I welcome the opportunity to speak to you today, here at UCL.
Ronald Dworkin, who challenged and entranced generations of students and colleagues here, said that law is a branch of morality.
He was right.
And although it may not always look like it, politics is another branch of morality.
And today, without seeking to reach Professor Dworkin’s intellectual heights, I want to talk about one way in which the common purpose of politics and law is exemplified by the office that I hold: that of Attorney General.
The aspect I want to focus on is my role, as Attorney General, in relation to the public interest.
This is not a function of the job that receives much comment, even within the legal world.
But I want to set out why I see it as an important part of my role.
And I would go even further: it is what puts the Attorney General at the heart of our constitution.
It is essentially a way in which the Attorney, occupying his or her unique position between and within both the political and legal worlds, upholds a well-functioning and fair justice system.
That matters to government.
But it also matters to the Courts, and the legal profession as a whole.
I want to say why I think that is. And then to say something about who, in a well-functioning justice system, is best-placed to decide what the public interest is.
So first, why does the role of the Attorney General matter?
The Constitutional Role of the Attorney General
The principal role of the Attorney, alongside the other UK Law Officers – the Solicitor General for England and Wales, and the Advocate General for Scotland – is to uphold and promote the Rule of Law through his or her constitutional functions.
So let’s begin with some history.
Last year, the common law world celebrated the 800th anniversary of Magna Carta.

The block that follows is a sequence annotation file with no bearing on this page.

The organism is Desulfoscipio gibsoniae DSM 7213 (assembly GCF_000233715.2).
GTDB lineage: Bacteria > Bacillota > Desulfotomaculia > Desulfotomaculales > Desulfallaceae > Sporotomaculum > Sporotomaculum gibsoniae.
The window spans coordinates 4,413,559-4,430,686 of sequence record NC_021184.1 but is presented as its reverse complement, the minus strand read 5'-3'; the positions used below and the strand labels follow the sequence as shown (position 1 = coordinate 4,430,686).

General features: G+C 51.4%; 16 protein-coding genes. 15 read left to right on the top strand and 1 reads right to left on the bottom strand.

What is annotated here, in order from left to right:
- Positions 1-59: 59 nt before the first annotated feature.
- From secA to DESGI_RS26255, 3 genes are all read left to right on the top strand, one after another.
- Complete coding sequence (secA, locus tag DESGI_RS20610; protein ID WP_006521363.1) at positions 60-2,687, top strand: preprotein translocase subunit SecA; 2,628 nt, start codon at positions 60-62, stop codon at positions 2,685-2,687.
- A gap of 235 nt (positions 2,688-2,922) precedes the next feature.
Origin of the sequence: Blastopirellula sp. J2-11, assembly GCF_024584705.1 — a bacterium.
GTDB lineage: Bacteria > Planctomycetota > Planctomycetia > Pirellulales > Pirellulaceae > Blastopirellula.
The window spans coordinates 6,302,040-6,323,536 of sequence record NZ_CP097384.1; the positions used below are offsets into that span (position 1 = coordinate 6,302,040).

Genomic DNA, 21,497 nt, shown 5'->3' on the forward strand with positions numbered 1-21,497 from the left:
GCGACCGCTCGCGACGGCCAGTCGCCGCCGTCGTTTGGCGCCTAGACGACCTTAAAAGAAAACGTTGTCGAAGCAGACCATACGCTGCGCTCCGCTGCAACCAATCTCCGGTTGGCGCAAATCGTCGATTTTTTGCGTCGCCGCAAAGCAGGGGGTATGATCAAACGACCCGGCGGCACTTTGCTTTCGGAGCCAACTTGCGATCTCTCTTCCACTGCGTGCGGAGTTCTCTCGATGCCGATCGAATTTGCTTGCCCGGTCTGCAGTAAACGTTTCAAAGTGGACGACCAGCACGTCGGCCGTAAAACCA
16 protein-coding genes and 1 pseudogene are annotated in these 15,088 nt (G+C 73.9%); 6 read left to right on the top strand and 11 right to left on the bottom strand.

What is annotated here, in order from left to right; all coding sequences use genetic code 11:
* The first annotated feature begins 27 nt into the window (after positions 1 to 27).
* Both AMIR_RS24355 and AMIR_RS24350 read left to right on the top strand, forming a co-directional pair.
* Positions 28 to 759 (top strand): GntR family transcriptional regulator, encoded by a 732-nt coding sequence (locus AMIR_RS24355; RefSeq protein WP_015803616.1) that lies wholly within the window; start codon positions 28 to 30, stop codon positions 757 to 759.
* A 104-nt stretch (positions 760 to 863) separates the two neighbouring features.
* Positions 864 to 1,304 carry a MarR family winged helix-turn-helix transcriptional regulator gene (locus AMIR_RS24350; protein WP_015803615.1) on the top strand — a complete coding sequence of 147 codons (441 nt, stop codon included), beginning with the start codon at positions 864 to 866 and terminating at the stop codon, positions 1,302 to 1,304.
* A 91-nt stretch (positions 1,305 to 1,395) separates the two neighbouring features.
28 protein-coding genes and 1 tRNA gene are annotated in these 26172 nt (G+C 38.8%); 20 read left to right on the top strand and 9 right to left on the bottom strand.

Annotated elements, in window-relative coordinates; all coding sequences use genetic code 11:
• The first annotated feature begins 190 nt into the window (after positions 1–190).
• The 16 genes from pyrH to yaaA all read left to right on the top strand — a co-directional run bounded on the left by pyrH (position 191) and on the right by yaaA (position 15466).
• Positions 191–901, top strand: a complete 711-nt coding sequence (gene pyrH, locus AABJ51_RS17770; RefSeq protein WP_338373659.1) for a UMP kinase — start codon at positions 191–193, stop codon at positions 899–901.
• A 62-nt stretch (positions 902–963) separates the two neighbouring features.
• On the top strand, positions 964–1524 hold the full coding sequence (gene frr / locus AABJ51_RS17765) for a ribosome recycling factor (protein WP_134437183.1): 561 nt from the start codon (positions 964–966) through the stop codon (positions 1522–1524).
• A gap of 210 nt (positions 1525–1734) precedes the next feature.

I was honoured to be part of those celebrations.
The post of Attorney General must be one of very few which is almost as old as Magna Carta itself.
Last year we also celebrated to slightly less fanfare 700 years since the first formal appointment recorded of a specially designated King’s Attorney, in the year 1315 – although there are records of individuals appointed to “sue the King’s pleas” as early as 1243, within living memory of Magna Carta.
And the title of Attorney General is first recorded in the 15th century.
All these centuries later, we are being told by independent observers that the Attorney General has an increasingly important role in relation to the Rule of Law in our constitutional arrangements.
That is the view for example of the Constitution Committee of our House of Lords.
The Law Officers are government ministers, the Attorney General being a cabinet-level appointment. I am the principal legal adviser to government at a ministerial level.
The Ministerial Code provides that the Law Officers must be consulted before the government is committed to critical decisions involving legal considerations.
Advising the cabinet, and participating in cabinet discussions, on legal and constitutional questions is the most direct way in which I ensure that the government understands its legal and constitutional obligations.
I am also head of profession for lawyers within government, and as such have oversight for the legal advice given to government by all government lawyers.
In other words, I am responsible, ultimately, for ensuring that the government’s decisions and actions respect and uphold the Rule of Law.
The Law Officers’ public interest functions
But that is not the only aspect of my role.
I have other constitutionally significant functions, many inherent, others granted to me in statute, in relation to the public interest in the Rule of Law.
I exercise these independently of my government functions.
They include instituting proceedings for contempt of court, considering applications for fresh inquests and referring potentially unduly lenient sentences to the Court of Appeal for resentencing. I have a role in relation to charitable interests, and can intervene in cases before the High Court and the Charity Tribunal.
These functions differ considerably in nature and scope.
But their common feature is that they are exceptional and direct interventions in the functioning of the justice system in the interests of supporting the system itself, and maintaining public confidence in the administration of justice.
They are not normal functions of the executive.
But they are well-suited to be exercised by the Law Officers, who have a foot in both the legal and political worlds.
As Sir Elwyn Jones, Attorney General from 1964 to 1970, said:
The Attorney is the protector … of the public interest generally. This aspect of his duties had a very early origin. He has for long been the proper person to take legal proceedings where the interests of the public are endangered, or acts tending to public injury are done without authority.